Google has a canary problem: One clocked off and crocked its cloud
Again. So now Google's re-building dangerously centralized routing rigs
Google's explained why new cloudy virtual machines in its cloud engine couldn't connect to the world for a couple of hours in January: a canary didn't fall off its perch, so the company was unaware of a problem.
The incident wasn't major: for a tick over two hours on January 30th newly created Google Compute Engine instances, Cloud VPNs and network load balancers became unavailable. The affected servers had public IP addresses, but couldn't be reached from the outside world or send any traffic. Nor would load balancing health checks work.
Google's explanation of the incident tells us a little about its infrastructure. Here's the Root Cause it's offered us all:
All inbound networking for GCE instances, load balancers and VPN tunnels enter via shared layer 2 load balancers. These load balancers are configured with changes to IP addresses for these resources, then automatically tested in a canary deployment, before changes are globally propagated.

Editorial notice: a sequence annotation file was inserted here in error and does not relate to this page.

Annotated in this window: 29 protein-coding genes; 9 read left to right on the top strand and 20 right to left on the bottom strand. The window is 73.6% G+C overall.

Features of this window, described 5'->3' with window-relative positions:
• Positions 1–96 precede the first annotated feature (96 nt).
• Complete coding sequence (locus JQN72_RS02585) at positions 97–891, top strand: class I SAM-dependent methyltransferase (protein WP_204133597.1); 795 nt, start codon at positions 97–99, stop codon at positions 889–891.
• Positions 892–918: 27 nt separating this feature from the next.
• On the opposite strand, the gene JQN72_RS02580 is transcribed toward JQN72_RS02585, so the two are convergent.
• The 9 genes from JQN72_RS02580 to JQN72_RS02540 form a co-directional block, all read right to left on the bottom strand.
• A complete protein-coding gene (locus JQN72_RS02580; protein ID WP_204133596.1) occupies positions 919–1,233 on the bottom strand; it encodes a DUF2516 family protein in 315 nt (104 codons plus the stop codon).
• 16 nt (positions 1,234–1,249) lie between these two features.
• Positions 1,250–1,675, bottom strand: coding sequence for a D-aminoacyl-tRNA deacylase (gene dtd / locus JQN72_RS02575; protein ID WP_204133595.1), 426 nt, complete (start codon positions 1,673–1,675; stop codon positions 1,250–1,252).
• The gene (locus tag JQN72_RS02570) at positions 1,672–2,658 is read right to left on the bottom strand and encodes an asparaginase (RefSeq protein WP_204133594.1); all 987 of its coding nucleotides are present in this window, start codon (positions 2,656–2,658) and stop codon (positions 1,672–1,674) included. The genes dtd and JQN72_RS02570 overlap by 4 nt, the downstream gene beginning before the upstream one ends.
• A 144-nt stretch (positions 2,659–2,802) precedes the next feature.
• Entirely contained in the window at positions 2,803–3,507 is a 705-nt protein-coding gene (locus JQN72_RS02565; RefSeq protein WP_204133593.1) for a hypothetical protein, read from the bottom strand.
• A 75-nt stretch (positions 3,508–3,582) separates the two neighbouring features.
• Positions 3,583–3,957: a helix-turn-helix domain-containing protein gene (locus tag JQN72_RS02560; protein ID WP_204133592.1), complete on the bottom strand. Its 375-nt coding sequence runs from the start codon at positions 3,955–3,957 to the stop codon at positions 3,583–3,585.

The issue was triggered by a large set of updates which were applied to a rarely used load balancing configuration. The application of updates to this configuration exposed an inefficient code path which resulted in the canary timing out. From this point all changes of public addressing were queued behind these changes that could not proceed past the testing phase.
Once Google's people figured out a confused canary was the problem, they “restarted the jobs responsible for programming changes to the network load balancers” and then processed the problematic changes in a batch. That sorted things out in short order.
For now, Google's “increasing the canary timeout so that updates exercising the inefficient code path merely slow network changes rather than completely stop them.”
This is not Google's first canary problem: in October 2016 one of its warning birds failed to chirp long or loud enough and bits of its cloud fell over.
Google's long-term fix is new tests to test more configurations and binning the inefficient code path. The company reckons it was already taking steps to address this sort of problem, by implementing more decentralized routing. That effort is “being accelerated as it will prevent issues with this layer having global impact.”
And of course Google says it's now building new metrics so it will be alerted to problems faster. Perhaps they need a DevOps UFO to flash news of problems? ®